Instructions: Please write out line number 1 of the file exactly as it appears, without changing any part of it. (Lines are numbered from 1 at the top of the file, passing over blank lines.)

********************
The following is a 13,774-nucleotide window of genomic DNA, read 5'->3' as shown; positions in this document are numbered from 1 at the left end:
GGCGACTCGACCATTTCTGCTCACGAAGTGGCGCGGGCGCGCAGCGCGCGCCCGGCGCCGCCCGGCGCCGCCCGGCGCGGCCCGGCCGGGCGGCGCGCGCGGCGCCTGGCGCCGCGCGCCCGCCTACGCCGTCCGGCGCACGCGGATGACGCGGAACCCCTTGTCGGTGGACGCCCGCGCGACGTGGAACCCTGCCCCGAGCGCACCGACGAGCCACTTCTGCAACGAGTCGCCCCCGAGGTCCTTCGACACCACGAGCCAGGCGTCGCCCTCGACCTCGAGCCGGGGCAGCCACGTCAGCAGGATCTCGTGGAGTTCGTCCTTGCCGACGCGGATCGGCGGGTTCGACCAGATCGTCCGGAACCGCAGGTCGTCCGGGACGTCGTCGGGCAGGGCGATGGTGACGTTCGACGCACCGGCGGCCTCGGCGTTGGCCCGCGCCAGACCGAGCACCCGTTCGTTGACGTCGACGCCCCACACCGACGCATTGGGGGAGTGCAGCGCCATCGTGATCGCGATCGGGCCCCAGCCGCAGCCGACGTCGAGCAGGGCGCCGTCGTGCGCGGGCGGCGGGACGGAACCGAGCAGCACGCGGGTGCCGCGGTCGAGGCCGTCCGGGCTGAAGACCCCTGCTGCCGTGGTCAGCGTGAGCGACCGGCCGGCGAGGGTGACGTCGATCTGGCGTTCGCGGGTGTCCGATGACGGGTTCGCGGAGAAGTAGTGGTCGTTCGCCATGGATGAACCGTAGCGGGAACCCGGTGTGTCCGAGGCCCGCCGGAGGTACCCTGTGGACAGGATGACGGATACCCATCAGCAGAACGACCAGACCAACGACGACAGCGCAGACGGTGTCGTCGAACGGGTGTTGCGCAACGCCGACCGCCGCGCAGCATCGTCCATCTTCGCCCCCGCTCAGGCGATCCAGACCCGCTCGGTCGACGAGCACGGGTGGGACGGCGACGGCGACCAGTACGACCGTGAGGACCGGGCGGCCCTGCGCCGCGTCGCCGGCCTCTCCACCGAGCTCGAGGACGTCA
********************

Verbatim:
The following is a 13,774-nucleotide window of genomic DNA, read 5'->3' as shown; positions in this document are numbered from 1 at the left end: